Starbound has a pretty basic setup: you've escaped your home planet to reach the stars, but after finding yourself lost in space with a damaged ship, you're forced to transport yourself to the nearest planet to survive. From there, it's up to you what comes next. Starbound is similar to Terraria and, by extension, Minecraft. There is a complete unique game story, but you are free to ignore it and forge your own path.

In addition to building your ship, you can also explore new planets to colonize them, gather materials to craft thousands of different items, and capture monsters to help you fight.

You will never run out of things to do. Starbound features procedurally generated worlds, and each planet is unique, with several distinct biomes within it. Exploring, creating and playing in Starbound are all fun, even if you ignore the quests, bosses and story. Put the two together, and Starbound is a must buy.

Mount & Blade II: Bannerlord

Source: Official game page on Steam

Mount & Blade II: Bannerlord is currently in early access and needs this development time. It's a great open world game that delivers on the promise of allowing players to truly do what they want. For the game, it's an Action RPG, Grand Strategy, and Life Simulation mashup. You control your own character that you can equip with armor, weapons, and perks, but you can also zoom out to get a Civilization-like view of the region as the AI-controlled factions move around you. Outside of battle, Bannerlord has a robust in-game economy that you need to maintain to keep your troops fed and profitable.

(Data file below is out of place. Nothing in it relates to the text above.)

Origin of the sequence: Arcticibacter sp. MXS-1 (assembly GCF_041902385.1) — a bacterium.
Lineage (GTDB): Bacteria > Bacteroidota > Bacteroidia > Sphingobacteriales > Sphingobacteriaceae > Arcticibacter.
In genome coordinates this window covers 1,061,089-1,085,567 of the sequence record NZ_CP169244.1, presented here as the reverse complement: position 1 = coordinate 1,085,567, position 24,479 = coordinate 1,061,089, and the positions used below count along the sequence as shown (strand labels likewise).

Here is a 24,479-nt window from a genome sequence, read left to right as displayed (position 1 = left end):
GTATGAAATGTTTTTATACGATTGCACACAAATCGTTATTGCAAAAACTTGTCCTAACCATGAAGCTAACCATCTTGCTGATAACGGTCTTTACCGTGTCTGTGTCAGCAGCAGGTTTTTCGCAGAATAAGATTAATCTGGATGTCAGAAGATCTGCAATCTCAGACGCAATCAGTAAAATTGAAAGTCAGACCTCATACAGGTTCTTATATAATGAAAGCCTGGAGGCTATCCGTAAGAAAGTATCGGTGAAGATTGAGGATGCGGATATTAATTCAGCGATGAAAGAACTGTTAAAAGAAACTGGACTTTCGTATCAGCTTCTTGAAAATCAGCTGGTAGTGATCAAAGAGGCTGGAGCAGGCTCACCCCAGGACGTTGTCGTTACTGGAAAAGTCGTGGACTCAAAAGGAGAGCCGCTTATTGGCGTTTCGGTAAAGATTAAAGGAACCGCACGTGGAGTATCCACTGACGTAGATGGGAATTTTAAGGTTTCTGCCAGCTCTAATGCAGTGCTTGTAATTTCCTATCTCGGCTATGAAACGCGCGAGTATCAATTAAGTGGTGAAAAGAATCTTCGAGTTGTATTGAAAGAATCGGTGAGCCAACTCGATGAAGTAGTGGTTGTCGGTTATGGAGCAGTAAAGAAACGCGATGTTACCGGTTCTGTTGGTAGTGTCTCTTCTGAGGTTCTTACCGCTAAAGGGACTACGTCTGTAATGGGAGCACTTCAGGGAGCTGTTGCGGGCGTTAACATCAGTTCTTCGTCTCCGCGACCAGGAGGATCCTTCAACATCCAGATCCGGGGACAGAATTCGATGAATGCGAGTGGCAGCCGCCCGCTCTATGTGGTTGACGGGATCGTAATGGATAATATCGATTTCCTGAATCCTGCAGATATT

It's not a sandbox game in the traditional sense, but Bannerlord offers very little in the way of guidance. You are thrown into a huge world and it's up to you to figure out what to do. Mount & Blade II: Bannerlord is a game you can almost live in. There is never a shortage of things to do and you are free to tackle tasks in the order or way you want.

That said, Bannerlord is still in early access and needs a little more time in the oven. If you want a more complete experience and don't mind outdated visuals, you can choose the first game, Mount & Blade: Warband.

Universe Sandbox

Source: Official game page on Steam

Universe Sandbox tells you everything you need to know about the name. It's a good part of the observable universe in a huge sandbox where you can play. Universe Sandbox is both a game and an educational tool. In addition to representations of solar systems and galaxies, it features accurate systems of weather, gravity, collision, and material interaction. With it, you can run accurate simulations to do everything from seeing the effects of climate change on Earth to seeing how the collision of the Andromeda and Milky Way galaxies will play out about 4 billion years later.